Loch Associates

In the UK, approximately 375,000 new cancer cases are diagnosed annually, which is over 1,000 diagnoses a day. With one in two people developing some form of cancer in their lifetime, it is highly likely that employers will be exposed to the challenges this can bring. Would you know how to react and what you should do? By Pam Loch


The Covid-19 pandemic affected almost every aspect of life, and we will feel the repercussions for several years to come. Almost overnight, the general public and medical professionals alike were thrown into a global emergency to an extent that hasn’t been seen since the Second World War. The strain Covid-19 put on the healthcare sector has unfortunately meant that conditions, such as cancer, could not be prioritised. There is now a backlog of patients waiting for diagnosis, treatment or follow-up tests and the knock-on effect is still present in 2022. 

One example given by Macmillan Cancer Support of how much of an impact this has had is a patient who was diagnosed in 2018 with a brain tumour. After undergoing two operations, his condition was stable and he was given the all-clear to continue his life as normal. In March 2020, just as the pandemic began, his dizziness returned, but due to Covid, his routine scan was cancelled. 

After contacting the hospital numerous times, the scan was rebooked for two and a half months later. However, the doctors found the tumour had returned and it had now reached an inoperable stage. Without the pandemic, the patient would have attended his regularly scheduled scan and surgeons could have saved his life.  

These situations not only directly affect employers but also the family members. The families may have to take on the burden that was carried by someone who is unwell and they also have to cope with the stress of dealing with a loved one being diagnosed with cancer. Employers therefore need to think about being flexible in how they can help all their employees, and not just the person diagnosed with cancer, to support and retain their staff. 

There are legal obligations which also come into play here too. Cancer is a deemed disability under the Equality Act 2010, and therefore staff have the protection afforded by that Act not to be treated less favourably than other employees. If employers fail to comply then they could face discrimination claims. 

It is also important to keep in mind that caselaw has established that those with pre-cancerous cells, can also be regarded as having a disability too. So what do you have to do by law and what should you be doing to support your staff in this situation? Below are some thoughts on this:


1 Making reasonable adjustments 
As cancer is a disability under the Equality Act 2010, employers must consider and make any reasonable adjustments to enable the employee to continue carrying out their role. These can include changes to the workplace or to the employee’s working arrangements to allow the staff member to remain at work, or to work in a reduced capacity. What is reasonable will vary depending on each organisation, so you may want to obtain some expert advice on this.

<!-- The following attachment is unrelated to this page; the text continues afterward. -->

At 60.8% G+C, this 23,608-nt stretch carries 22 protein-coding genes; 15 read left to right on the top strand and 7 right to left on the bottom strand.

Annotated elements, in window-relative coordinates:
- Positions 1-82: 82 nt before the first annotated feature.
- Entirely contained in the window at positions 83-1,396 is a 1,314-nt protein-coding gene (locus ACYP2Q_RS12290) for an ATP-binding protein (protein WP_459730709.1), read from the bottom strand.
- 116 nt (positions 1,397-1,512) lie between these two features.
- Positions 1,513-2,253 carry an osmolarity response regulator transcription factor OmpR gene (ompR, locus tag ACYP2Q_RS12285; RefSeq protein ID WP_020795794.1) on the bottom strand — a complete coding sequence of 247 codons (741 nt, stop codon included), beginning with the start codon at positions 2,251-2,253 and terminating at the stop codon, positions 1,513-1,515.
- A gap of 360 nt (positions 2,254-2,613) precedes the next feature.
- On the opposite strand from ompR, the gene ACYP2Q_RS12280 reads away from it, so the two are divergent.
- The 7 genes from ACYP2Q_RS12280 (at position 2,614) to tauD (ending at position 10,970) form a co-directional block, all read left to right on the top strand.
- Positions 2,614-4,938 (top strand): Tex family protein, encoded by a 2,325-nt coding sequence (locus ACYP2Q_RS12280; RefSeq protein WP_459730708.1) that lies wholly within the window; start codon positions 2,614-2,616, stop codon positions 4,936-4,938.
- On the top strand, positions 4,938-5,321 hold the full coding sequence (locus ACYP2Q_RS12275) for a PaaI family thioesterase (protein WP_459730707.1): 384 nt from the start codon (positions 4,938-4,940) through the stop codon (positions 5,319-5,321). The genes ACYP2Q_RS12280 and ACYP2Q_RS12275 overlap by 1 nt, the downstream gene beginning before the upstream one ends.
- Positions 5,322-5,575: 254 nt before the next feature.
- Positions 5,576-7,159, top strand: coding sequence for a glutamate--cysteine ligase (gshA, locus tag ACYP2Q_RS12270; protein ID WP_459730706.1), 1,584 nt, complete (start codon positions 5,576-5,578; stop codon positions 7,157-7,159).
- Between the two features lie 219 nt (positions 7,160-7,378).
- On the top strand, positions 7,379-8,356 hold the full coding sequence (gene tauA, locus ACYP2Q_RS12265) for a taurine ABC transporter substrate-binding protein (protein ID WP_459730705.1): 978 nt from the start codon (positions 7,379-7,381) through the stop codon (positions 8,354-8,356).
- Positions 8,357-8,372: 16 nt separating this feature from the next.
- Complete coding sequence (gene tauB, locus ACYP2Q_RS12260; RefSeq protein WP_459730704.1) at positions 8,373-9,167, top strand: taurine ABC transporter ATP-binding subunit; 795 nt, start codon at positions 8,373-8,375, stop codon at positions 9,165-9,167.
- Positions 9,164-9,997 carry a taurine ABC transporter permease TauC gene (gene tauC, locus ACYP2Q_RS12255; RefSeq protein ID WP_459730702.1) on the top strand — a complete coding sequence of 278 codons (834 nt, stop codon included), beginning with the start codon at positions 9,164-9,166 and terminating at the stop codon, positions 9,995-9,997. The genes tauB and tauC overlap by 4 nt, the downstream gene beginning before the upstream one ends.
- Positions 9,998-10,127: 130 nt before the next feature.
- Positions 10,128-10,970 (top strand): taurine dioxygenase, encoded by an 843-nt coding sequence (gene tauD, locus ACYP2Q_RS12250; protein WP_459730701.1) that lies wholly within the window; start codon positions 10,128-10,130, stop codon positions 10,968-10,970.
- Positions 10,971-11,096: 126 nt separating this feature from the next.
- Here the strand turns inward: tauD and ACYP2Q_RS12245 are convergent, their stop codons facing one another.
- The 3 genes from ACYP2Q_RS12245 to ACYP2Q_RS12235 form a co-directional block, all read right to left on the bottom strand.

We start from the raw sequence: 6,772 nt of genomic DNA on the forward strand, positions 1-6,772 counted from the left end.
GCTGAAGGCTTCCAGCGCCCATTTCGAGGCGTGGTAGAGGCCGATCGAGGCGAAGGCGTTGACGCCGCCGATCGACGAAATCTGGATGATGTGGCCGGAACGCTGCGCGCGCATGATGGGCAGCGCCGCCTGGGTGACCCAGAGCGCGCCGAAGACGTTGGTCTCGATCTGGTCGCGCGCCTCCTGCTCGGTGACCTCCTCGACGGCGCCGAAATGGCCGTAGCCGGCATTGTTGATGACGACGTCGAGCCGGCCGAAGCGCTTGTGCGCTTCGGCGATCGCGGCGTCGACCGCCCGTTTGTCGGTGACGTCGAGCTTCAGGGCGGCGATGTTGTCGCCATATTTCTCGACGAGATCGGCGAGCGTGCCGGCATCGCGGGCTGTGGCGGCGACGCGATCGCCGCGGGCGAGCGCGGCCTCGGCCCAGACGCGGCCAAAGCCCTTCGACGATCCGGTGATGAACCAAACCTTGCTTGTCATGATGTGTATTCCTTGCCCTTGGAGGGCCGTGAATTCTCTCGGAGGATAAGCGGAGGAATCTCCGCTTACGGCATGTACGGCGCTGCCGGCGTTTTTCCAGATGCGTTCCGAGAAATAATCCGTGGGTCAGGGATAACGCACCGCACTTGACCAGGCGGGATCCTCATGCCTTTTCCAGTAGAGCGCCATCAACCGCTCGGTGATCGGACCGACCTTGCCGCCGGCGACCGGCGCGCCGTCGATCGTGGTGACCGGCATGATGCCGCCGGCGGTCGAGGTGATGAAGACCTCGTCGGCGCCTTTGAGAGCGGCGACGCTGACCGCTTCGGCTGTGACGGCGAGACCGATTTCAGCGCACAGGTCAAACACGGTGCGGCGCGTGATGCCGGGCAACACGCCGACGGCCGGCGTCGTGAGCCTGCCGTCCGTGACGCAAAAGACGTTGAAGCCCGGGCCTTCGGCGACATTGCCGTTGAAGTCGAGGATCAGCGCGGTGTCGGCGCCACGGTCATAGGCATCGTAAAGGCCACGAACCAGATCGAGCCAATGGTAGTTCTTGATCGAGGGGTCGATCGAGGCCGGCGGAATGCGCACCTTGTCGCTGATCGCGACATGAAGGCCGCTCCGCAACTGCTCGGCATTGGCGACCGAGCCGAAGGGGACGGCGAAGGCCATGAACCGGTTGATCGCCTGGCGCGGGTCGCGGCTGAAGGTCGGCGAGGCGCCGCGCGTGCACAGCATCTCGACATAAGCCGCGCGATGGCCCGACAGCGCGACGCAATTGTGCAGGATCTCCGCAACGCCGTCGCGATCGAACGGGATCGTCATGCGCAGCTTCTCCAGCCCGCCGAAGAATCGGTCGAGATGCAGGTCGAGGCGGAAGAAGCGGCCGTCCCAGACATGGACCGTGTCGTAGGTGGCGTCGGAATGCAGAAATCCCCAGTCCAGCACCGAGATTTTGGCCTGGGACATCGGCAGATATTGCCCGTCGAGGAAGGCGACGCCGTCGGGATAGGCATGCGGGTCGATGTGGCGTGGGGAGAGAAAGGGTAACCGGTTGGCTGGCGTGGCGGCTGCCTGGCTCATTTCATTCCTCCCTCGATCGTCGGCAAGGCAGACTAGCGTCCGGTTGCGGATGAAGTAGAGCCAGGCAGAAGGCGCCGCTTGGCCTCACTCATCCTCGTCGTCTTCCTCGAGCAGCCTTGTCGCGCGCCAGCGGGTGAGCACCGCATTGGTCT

2 Talking about it 
Employees may feel hesitant about talking about their diagnosis and how it could affect their performance or their job going forward. Encouraging staff to be open about this is important and, as a manager, it is vital to have the skills and knowledge to handle these difficult situations effectively. Loch Associates’ ‘Nip It In the Bud’ training is a practical workshop that equips managers to have those difficult conversations. 

It is also worth having some information in your handbook which encourages staff to discuss the situation with you. It’s better to have an open discussion as soon as possible so that you can manage the situation rather than reactively deal with under-performance or absence management connected to the diagnosis. 

3 Taking time off work
A common consequence of a cancer diagnosis is being required to attend tests, appointments and treatments that may interrupt your staff’s usual working routine. It would, for example, be a reasonable adjustment to allow staff time off to attend hospital appointments. You may want to make it clear in your handbook that you would pay for this reasonable time off, so staff know where they stand from a financial perspective too.

Employees may qualify for sick pay if they are too ill to work. If there is a discretion to pay more than Statutory Sick Pay (SSP), it’s important that employers don’t discriminate against employees with cancer, by deciding to only pay SSP. If you are not sure if certain acts could be regarded as unlawful discrimination, it’s always best to get specialist advice first.

Handling difficult conversations, getting the right policies in place and correctly following the law when dealing with employees who have cancer, can be challenging. However, Loch Associates Group’s HR Consultants and Solicitors can support you and your staff throughout, and ensure your managers are prepared and able to deal with these situations when they arise. 

Pam Loch, Solicitor and Managing Director, Loch Associates Group



Related Posts

102 Going electric

Pressure is growing on UK motorists to ditch their petrol and diesel-powered vehicles and switch to pure-electric cars, but which are...

102 Hotel Gotham - a getaway in itself

The 5-star Hotel Gotham is swish, sexy and fun. Be swept away by the opulence and sensual moodiness of Batman’s fictional Gotham...

102 Marketing, marketing, marketing...

For me, the art and importance of networking fits well with this definition. Many people say they don’t have time for networking...